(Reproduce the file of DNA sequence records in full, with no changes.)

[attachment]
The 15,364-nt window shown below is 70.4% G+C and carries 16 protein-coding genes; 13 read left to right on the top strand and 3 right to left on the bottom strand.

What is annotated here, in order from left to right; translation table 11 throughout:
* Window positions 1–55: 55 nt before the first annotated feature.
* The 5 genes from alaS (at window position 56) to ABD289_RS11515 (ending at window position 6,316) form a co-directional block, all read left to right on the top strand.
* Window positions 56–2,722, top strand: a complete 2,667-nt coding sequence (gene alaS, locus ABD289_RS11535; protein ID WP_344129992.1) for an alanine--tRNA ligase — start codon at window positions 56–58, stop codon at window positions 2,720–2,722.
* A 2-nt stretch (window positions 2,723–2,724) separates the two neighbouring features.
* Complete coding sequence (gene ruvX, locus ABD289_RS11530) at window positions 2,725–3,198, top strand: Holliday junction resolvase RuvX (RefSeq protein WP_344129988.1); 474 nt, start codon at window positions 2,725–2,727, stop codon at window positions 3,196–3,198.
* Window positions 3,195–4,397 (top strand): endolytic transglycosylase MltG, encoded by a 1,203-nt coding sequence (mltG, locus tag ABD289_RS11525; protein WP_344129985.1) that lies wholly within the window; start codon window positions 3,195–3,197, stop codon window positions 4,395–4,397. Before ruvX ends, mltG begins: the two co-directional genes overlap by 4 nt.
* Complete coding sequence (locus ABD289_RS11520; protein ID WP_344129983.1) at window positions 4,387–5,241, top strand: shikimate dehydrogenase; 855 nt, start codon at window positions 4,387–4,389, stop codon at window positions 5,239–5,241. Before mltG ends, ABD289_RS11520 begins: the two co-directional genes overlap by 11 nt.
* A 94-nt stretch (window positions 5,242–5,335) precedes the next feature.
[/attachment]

The 15,364-nt window shown below is 70.4% G+C and carries 16 protein-coding genes; 13 read left to right on the top strand and 3 right to left on the bottom strand.

What is annotated here, in order from left to right; translation table 11 throughout:
* Window positions 1–55: 55 nt before the first annotated feature.
* The 5 genes from alaS (at window position 56) to ABD289_RS11515 (ending at window position 6,316) form a co-directional block, all read left to right on the top strand.
* Window positions 56–2,722, top strand: a complete 2,667-nt coding sequence (gene alaS, locus ABD289_RS11535; protein ID WP_344129992.1) for an alanine--tRNA ligase — start codon at window positions 56–58, stop codon at window positions 2,720–2,722.
* A 2-nt stretch (window positions 2,723–2,724) separates the two neighbouring features.
* Complete coding sequence (gene ruvX, locus ABD289_RS11530) at window positions 2,725–3,198, top strand: Holliday junction resolvase RuvX (RefSeq protein WP_344129988.1); 474 nt, start codon at window positions 2,725–2,727, stop codon at window positions 3,196–3,198.
* Window positions 3,195–4,397 (top strand): endolytic transglycosylase MltG, encoded by a 1,203-nt coding sequence (mltG, locus tag ABD289_RS11525; protein WP_344129985.1) that lies wholly within the window; start codon window positions 3,195–3,197, stop codon window positions 4,395–4,397. Before ruvX ends, mltG begins: the two co-directional genes overlap by 4 nt.
* Complete coding sequence (locus ABD289_RS11520; protein ID WP_344129983.1) at window positions 4,387–5,241, top strand: shikimate dehydrogenase; 855 nt, start codon at window positions 4,387–4,389, stop codon at window positions 5,239–5,241. Before mltG ends, ABD289_RS11520 begins: the two co-directional genes overlap by 11 nt.
* A 94-nt stretch (window positions 5,242–5,335) precedes the next feature.